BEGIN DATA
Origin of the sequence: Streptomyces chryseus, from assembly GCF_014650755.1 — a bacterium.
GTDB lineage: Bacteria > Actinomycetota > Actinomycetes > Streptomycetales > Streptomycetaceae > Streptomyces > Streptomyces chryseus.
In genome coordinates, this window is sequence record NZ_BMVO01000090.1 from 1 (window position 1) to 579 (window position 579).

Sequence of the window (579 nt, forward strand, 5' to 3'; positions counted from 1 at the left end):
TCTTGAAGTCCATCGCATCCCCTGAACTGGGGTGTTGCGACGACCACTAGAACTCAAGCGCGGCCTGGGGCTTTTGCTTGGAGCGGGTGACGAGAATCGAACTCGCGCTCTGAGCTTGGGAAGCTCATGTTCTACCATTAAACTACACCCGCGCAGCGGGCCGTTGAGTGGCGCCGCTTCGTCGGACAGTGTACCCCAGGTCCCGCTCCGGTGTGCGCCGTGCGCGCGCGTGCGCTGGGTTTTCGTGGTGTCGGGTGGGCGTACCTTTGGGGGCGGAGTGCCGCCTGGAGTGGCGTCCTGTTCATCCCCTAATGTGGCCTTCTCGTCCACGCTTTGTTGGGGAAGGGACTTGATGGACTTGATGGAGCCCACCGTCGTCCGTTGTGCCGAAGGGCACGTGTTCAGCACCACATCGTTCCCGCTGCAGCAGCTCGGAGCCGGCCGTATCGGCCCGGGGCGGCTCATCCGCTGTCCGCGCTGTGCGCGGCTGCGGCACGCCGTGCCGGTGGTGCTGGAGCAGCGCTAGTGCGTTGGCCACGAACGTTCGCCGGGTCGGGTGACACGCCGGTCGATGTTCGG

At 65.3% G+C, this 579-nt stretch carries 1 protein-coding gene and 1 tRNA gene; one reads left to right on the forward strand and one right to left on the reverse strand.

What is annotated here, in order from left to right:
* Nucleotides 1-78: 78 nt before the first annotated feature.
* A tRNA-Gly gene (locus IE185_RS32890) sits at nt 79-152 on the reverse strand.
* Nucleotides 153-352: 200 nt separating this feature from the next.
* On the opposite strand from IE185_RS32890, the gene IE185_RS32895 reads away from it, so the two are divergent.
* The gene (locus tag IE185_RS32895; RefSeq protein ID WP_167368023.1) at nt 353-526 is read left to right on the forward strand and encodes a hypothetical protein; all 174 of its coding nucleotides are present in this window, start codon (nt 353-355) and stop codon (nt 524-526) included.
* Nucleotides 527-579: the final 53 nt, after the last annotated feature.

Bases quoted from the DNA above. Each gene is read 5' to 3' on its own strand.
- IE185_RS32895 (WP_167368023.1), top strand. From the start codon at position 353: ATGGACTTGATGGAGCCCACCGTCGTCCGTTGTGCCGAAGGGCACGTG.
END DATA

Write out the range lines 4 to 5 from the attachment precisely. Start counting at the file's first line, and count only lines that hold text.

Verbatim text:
Sequence of the window (579 nt, forward strand, 5' to 3'; positions counted from 1 at the left end):
TCTTGAAGTCCATCGCATCCCCTGAACTGGGGTGTTGCGACGACCACTAGAACTCAAGCGCGGCCTGGGGCTTTTGCTTGGAGCGGGTGACGAGAATCGAACTCGCGCTCTGAGCTTGGGAAGCTCATGTTCTACCATTAAACTACACCCGCGCAGCGGGCCGTTGAGTGGCGCCGCTTCGTCGGACAGTGTACCCCAGGTCCCGCTCCGGTGTGCGCCGTGCGCGCGCGTGCGCTGGGTTTTCGTGGTGTCGGGTGGGCGTACCTTTGGGGGCGGAGTGCCGCCTGGAGTGGCGTCCTGTTCATCCCCTAATGTGGCCTTCTCGTCCACGCTTTGTTGGGGAAGGGACTTGATGGACTTGATGGAGCCCACCGTCGTCCGTTGTGCCGAAGGGCACGTGTTCAGCACCACATCGTTCCCGCTGCAGCAGCTCGGAGCCGGCCGTATCGGCCCGGGGCGGCTCATCCGCTGTCCGCGCTGTGCGCGGCTGCGGCACGCCGTGCCGGTGGTGCTGGAGCAGCGCTAGTGCGTTGGCCACGAACGTTCGCCGGGTCGGGTGACACGCCGGTCGATGTTCGG